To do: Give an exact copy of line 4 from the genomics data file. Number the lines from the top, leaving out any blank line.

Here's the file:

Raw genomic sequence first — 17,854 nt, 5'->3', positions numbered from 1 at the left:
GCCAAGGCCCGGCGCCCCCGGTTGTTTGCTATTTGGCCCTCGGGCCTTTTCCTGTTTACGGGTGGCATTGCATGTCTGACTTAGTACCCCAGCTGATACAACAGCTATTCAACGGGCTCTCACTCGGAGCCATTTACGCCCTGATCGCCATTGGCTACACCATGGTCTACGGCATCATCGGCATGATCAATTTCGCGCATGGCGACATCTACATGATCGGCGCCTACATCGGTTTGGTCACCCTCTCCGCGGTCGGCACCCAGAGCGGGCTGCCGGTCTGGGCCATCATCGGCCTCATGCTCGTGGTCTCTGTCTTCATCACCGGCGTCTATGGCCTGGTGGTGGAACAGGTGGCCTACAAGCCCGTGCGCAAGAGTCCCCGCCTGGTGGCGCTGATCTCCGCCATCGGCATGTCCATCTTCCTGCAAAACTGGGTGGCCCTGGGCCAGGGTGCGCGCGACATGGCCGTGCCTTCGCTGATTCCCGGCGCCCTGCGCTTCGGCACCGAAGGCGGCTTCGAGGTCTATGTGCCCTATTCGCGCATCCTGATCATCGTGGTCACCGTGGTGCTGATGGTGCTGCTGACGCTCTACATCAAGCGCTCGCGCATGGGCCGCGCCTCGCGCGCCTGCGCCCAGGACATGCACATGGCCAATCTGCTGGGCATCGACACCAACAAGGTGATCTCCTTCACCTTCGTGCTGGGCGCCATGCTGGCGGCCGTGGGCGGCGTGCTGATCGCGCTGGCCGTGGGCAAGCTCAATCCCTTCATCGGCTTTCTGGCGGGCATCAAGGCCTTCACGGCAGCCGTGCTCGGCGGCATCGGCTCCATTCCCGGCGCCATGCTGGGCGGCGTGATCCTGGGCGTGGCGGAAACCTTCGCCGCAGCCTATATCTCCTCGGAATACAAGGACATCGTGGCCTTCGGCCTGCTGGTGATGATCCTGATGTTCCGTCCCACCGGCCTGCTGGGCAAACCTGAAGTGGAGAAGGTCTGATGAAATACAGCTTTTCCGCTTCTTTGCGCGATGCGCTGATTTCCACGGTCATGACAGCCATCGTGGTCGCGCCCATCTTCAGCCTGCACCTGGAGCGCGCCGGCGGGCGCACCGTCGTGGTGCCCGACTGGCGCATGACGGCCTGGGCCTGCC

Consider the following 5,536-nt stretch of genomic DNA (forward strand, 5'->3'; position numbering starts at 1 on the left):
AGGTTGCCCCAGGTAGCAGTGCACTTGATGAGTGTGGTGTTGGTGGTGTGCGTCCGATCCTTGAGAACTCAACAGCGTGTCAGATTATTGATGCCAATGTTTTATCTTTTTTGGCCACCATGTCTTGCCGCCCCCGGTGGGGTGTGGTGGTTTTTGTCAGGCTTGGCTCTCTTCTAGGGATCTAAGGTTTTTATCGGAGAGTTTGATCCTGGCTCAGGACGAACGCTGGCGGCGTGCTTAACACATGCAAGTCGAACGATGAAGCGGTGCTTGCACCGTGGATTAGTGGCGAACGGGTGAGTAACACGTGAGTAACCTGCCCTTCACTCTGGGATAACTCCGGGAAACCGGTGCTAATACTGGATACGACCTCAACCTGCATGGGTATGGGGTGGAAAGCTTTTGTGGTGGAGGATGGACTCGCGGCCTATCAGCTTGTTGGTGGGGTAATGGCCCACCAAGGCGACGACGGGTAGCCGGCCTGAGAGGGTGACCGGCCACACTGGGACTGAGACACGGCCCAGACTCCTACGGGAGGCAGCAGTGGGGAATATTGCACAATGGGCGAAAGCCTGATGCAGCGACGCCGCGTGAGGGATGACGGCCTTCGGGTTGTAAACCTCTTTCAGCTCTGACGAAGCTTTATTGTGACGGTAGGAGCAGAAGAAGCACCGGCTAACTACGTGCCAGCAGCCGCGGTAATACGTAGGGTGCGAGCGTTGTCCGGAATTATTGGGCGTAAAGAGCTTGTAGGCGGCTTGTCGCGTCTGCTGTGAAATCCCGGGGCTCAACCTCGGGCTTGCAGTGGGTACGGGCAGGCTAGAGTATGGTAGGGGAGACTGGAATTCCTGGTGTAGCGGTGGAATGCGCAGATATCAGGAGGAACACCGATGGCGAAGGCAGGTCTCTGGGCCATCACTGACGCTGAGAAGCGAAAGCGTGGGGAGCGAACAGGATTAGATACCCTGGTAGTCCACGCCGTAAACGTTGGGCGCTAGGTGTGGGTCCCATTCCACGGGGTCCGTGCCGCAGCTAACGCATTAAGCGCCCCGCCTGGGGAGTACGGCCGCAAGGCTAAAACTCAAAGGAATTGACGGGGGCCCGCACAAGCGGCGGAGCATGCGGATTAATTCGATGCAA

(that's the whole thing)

AGGTTGCCCCAGGTAGCAGTGCACTTGATGAGTGTGGTGTTGGTGGTGTGCGTCCGATCCTTGAGAACTCAACAGCGTGTCAGATTATTGATGCCAATGTTTTATCTTTTTTGGCCACCATGTCTTGCCGCCCCCGGTGGGGTGTGGTGGTTTTTGTCAGGCTTGGCTCTCTTCTAGGGATCTAAGGTTTTTATCGGAGAGTTTGATCCTGGCTCAGGACGAACGCTGGCGGCGTGCTTAACACATGCAAGTCGAACGATGAAGCGGTGCTTGCACCGTGGATTAGTGGCGAACGGGTGAGTAACACGTGAGTAACCTGCCCTTCACTCTGGGATAACTCCGGGAAACCGGTGCTAATACTGGATACGACCTCAACCTGCATGGGTATGGGGTGGAAAGCTTTTGTGGTGGAGGATGGACTCGCGGCCTATCAGCTTGTTGGTGGGGTAATGGCCCACCAAGGCGACGACGGGTAGCCGGCCTGAGAGGGTGACCGGCCACACTGGGACTGAGACACGGCCCAGACTCCTACGGGAGGCAGCAGTGGGGAATATTGCACAATGGGCGAAAGCCTGATGCAGCGACGCCGCGTGAGGGATGACGGCCTTCGGGTTGTAAACCTCTTTCAGCTCTGACGAAGCTTTATTGTGACGGTAGGAGCAGAAGAAGCACCGGCTAACTACGTGCCAGCAGCCGCGGTAATACGTAGGGTGCGAGCGTTGTCCGGAATTATTGGGCGTAAAGAGCTTGTAGGCGGCTTGTCGCGTCTGCTGTGAAATCCCGGGGCTCAACCTCGGGCTTGCAGTGGGTACGGGCAGGCTAGAGTATGGTAGGGGAGACTGGAATTCCTGGTGTAGCGGTGGAATGCGCAGATATCAGGAGGAACACCGATGGCGAAGGCAGGTCTCTGGGCCATCACTGACGCTGAGAAGCGAAAGCGTGGGGAGCGAACAGGATTAGATACCCTGGTAGTCCACGCCGTAAACGTTGGGCGCTAGGTGTGGGTCCCATTCCACGGGGTCCGTGCCGCAGCTAACGCATTAAGCGCCCCGCCTGGGGAGTACGGCCGCAAGGCTAAAACTCAAAGGAATTGACGGGGGCCCGCACAAGCGGCGGAGCATGCGGATTAATTCGATGCAA